Click image for closeup of Dr. Foster (at left) and student team.
Traditionally, stormwater flowing along the streets of a residential subdivision has been collected and held in a detention basin, so as not to overwhelm nearby streams and creeks with excessive and possibly contaminated runoff (from sources such as, say, that oil leak in Mr. Jones' Rambler that he keeps promising to fix). These earthen berm and concrete detention basins, while functional, can be a visual eyesore and the standing water sometimes creates a breeding ground for buggy pests. Rain gardens, when properly designed and maintained, are a delightful and ecologically-sound alternative, with root and soil systems which treat many contaminants found in residential runoff and permit the clean water to percolate naturally through to nearby waterways.
The developers of the Cottage Brook Lane project, Jim and Joy MacDonald, are Messiah College alumni and had talked with Dr. Foster about the possibility of this project during the design phase in 2007. The project engineer, Fischbach Morgan & Associates, LLC, and, later, J.W. Gleim Excavating were involved in the project to create site grading that would deliver the stormwater to the area designated for the three rain gardens. In addition to the need for selecting plants that could bio-remediate runoff water and tolerate a broad set of soil moisture conditions, the developers also desired to improve site views by obscuring infrastructure and walls, and to provide a spread of texture and flower colors across the various seasons of the year. An additional objective was to plant primarily native species that would spread vigorously within the rain garden area.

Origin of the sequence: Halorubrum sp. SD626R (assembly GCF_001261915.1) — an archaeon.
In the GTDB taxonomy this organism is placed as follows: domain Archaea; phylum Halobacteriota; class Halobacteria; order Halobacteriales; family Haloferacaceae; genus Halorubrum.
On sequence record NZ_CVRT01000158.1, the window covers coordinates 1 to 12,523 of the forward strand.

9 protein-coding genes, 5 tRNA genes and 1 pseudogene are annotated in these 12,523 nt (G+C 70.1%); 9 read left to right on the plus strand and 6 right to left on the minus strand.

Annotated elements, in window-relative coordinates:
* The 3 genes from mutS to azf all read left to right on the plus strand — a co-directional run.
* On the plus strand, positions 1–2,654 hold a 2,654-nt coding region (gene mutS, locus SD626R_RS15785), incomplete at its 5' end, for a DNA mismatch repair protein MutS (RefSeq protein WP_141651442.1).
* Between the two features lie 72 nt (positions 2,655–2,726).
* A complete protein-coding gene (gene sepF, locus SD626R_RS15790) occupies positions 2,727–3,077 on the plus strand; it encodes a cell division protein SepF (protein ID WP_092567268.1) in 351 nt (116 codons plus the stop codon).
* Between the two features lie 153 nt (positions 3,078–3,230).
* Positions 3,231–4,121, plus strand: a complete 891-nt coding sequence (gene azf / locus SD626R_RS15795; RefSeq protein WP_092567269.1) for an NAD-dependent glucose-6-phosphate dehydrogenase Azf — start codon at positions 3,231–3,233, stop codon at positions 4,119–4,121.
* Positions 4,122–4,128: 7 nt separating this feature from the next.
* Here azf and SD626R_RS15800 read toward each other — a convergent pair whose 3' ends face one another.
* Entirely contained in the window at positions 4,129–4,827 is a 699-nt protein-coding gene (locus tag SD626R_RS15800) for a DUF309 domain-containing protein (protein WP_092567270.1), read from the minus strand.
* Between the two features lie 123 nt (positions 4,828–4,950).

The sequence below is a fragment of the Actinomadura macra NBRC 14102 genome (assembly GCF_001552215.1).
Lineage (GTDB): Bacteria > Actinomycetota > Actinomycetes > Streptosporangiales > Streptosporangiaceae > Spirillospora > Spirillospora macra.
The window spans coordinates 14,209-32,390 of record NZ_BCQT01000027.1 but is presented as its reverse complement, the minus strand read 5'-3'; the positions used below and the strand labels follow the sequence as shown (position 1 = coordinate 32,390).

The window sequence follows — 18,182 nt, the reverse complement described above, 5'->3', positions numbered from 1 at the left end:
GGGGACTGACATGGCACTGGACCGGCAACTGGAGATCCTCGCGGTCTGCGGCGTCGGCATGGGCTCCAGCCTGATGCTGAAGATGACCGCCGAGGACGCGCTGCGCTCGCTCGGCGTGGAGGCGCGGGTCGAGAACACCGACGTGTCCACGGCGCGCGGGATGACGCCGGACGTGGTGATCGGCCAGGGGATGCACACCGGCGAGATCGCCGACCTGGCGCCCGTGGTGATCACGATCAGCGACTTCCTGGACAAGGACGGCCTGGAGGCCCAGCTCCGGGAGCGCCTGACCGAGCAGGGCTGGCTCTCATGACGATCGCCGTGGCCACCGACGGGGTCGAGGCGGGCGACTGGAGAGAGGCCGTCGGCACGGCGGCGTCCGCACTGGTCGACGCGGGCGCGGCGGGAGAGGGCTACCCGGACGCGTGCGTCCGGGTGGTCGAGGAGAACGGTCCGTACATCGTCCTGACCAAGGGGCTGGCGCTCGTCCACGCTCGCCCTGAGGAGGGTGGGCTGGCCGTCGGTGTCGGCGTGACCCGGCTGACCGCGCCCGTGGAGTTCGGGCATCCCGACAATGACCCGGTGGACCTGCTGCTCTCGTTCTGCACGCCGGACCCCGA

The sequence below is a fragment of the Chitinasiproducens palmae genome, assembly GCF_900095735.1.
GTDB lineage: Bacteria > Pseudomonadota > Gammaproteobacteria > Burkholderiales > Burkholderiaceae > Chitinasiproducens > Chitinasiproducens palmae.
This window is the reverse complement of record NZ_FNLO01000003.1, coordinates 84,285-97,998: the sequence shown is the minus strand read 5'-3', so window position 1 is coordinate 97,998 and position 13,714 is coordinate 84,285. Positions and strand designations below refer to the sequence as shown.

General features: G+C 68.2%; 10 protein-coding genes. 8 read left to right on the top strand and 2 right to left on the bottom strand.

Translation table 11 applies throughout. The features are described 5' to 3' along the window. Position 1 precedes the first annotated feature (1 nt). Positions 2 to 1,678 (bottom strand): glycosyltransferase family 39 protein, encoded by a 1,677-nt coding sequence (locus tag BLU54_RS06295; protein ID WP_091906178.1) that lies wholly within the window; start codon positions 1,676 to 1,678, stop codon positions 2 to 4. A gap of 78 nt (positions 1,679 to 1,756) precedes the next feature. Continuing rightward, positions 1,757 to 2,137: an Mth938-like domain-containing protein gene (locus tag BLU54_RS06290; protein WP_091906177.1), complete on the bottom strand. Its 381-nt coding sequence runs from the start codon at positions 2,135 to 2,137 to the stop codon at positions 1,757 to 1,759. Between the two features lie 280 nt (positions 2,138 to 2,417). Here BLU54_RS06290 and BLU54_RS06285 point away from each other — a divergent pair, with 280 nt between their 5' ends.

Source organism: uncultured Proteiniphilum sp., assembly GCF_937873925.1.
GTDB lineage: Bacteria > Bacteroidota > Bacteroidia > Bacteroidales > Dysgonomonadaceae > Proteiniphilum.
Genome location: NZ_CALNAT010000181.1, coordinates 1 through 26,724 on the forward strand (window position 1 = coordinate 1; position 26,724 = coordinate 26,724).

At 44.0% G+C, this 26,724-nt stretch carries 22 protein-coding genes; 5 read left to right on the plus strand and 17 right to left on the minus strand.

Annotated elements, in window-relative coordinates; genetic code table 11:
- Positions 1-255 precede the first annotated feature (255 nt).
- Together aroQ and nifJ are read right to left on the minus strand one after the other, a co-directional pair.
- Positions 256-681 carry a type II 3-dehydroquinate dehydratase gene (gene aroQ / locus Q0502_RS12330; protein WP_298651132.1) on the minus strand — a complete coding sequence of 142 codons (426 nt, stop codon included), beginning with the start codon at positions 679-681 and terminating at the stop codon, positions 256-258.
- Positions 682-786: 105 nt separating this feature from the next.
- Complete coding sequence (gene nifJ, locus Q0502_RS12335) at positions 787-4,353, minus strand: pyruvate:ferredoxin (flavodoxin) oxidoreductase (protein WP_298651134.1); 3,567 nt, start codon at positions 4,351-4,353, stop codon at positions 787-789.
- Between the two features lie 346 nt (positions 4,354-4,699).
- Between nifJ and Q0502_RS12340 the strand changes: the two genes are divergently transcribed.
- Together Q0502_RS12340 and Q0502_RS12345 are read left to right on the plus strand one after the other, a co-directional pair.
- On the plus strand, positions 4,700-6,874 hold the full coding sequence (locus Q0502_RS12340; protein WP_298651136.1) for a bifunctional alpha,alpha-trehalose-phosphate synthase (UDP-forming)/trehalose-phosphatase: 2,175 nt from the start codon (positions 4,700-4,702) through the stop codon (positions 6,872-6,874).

Last spring, the students in BIO 334 Plant Ecology worked together with Dr. Foster to create the planting design and select the plants for the principal rain garden, which covers approximately 275 square meters. The grouping of plants was selected to give the appearance of a naturalized wetland, and included shrubs such as highbush blueberry and red-osier dogwood, herbs such as the ostrich fern, and a variety of flowers, including the New England aster, purple coneflower (Echinacea purpurea) and bee balm.
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Once the plants had been selected, BIO 271 Ecological Field Techniques students worked this fall with Dr. Foster and Black Landscape Contracting to locate and plant the rain gardens. Evaluation and ongoing maintenance of this multi-faceted project will be undertaken by future students in the BIO 335 Plant Propagation class.
The beautiful flowers that bloom here each season are a visual reminder of the cooperation of the participants; the students, the community and local township, the environment, and the clients all continue to benefit. Dr. Foster sums up the positive nature of this effort, "This project is a model of service learning for students in technically demanding areas. It combines professional knowledge, skills, and community service with real projects. It benefits the community and builds community and expertise at the same time. It has [also] been a real privilege to work with the MacDonalds on this project."
What are they up to now?
Dr. Foster and his students are preparing for plant installation this spring for the Yellow Breeches Creek restoration project here on Messiah's campus.
Dr. Foster outlined the objectives for students participating in these projects, "Our goal is to continue involving students in real world projects where they meet the needs of the community, function in a consulting environment and can see the outcome of their efforts to make our community a better place."
A special thank-you to Jim and Joy MacDonald for providing this opportunity to Messiah College students and for funding all the required site preparation services and materials!
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